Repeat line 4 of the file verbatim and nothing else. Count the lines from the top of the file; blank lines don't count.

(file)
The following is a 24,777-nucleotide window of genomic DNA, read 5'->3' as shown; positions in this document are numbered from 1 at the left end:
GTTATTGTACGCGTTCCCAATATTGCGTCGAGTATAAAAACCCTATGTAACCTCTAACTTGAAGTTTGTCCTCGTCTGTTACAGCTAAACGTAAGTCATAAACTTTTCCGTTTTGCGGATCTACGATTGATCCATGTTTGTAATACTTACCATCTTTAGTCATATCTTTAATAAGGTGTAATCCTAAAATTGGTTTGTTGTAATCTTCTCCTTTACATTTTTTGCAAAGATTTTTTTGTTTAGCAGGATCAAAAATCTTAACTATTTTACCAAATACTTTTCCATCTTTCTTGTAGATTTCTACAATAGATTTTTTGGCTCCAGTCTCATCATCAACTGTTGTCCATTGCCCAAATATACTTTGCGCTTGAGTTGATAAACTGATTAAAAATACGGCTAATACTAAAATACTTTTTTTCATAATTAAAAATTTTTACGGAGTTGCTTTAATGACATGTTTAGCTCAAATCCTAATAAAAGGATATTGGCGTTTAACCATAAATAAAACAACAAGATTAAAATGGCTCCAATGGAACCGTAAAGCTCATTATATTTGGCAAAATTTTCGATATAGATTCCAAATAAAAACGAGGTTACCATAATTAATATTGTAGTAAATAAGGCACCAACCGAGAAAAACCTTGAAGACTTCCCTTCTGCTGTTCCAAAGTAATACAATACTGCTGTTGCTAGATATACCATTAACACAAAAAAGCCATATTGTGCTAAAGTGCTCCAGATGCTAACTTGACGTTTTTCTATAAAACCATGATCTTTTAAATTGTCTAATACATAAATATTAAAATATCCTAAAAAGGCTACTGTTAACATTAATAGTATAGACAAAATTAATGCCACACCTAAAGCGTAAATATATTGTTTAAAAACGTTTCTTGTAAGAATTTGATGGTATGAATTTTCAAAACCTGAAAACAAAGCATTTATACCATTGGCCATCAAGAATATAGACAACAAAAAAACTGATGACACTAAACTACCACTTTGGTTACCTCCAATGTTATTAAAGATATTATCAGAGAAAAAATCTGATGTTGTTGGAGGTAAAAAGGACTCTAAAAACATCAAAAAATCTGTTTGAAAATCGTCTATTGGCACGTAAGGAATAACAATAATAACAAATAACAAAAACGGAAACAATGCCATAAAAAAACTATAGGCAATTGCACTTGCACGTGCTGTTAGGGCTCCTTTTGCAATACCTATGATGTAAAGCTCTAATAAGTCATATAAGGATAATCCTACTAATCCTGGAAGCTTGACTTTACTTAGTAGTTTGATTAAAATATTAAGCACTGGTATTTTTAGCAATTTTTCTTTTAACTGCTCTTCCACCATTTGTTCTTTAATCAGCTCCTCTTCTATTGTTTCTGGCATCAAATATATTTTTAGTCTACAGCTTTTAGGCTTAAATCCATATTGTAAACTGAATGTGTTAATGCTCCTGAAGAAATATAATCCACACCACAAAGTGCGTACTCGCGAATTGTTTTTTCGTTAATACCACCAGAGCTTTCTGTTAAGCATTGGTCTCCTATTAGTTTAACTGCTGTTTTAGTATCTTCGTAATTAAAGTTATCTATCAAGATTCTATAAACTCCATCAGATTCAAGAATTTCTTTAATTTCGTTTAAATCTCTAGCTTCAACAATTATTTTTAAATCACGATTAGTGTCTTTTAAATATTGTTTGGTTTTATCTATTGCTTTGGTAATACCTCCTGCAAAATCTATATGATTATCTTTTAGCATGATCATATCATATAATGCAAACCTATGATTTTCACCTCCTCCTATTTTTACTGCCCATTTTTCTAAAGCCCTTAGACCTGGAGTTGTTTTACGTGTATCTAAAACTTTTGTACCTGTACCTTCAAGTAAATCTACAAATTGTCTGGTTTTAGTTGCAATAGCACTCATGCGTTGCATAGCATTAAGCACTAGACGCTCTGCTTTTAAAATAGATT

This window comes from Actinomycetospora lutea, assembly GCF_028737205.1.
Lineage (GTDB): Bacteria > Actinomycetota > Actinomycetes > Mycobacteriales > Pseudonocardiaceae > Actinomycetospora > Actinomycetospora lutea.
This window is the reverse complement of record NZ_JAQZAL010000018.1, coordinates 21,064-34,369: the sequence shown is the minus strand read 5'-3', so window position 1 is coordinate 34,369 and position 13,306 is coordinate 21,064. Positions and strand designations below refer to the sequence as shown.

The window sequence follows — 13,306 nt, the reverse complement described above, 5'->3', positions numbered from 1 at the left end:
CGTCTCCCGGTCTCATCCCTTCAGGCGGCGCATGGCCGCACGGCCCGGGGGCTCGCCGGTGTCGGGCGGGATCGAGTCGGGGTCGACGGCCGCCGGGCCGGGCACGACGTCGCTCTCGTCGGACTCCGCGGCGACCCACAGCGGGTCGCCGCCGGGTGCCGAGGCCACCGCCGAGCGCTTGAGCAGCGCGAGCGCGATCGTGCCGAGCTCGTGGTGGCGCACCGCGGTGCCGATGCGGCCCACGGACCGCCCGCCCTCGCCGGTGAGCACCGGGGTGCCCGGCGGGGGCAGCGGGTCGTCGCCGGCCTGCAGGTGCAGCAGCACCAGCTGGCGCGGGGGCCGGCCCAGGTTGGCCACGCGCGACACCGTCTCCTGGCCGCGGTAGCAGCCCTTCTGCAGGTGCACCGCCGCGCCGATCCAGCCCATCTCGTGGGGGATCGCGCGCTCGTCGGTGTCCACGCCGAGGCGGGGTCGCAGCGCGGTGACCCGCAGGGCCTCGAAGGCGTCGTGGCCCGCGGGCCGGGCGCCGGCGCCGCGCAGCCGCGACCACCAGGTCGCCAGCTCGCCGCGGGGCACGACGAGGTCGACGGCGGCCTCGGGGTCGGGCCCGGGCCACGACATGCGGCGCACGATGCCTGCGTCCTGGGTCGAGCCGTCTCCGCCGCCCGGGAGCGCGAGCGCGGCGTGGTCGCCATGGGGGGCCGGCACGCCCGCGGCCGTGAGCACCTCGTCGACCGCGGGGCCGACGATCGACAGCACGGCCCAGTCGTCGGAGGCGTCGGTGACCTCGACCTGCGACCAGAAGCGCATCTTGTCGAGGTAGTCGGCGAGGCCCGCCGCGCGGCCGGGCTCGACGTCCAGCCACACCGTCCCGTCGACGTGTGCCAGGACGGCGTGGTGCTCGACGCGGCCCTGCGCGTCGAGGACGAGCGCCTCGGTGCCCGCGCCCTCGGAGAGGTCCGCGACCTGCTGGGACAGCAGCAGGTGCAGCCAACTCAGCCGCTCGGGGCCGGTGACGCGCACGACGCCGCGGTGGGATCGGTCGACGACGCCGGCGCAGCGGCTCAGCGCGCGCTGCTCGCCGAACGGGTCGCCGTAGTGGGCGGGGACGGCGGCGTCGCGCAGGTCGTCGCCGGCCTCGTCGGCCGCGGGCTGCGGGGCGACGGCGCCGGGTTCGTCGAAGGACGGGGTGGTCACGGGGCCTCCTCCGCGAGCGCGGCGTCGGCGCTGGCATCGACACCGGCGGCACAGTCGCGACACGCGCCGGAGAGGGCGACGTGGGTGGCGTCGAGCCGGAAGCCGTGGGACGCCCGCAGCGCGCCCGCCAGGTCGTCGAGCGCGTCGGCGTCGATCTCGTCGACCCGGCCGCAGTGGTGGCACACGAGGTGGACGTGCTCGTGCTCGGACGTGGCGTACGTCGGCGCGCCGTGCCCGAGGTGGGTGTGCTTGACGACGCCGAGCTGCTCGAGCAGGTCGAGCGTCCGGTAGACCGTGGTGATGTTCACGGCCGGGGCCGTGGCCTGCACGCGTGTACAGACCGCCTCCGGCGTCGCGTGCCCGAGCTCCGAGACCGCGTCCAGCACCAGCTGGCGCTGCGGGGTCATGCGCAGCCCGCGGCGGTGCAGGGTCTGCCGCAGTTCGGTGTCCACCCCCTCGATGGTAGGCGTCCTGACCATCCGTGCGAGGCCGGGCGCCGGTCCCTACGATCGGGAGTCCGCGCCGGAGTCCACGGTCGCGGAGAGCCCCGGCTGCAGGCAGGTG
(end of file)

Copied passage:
Lineage (GTDB): Bacteria > Actinomycetota > Actinomycetes > Mycobacteriales > Pseudonocardiaceae > Actinomycetospora > Actinomycetospora lutea.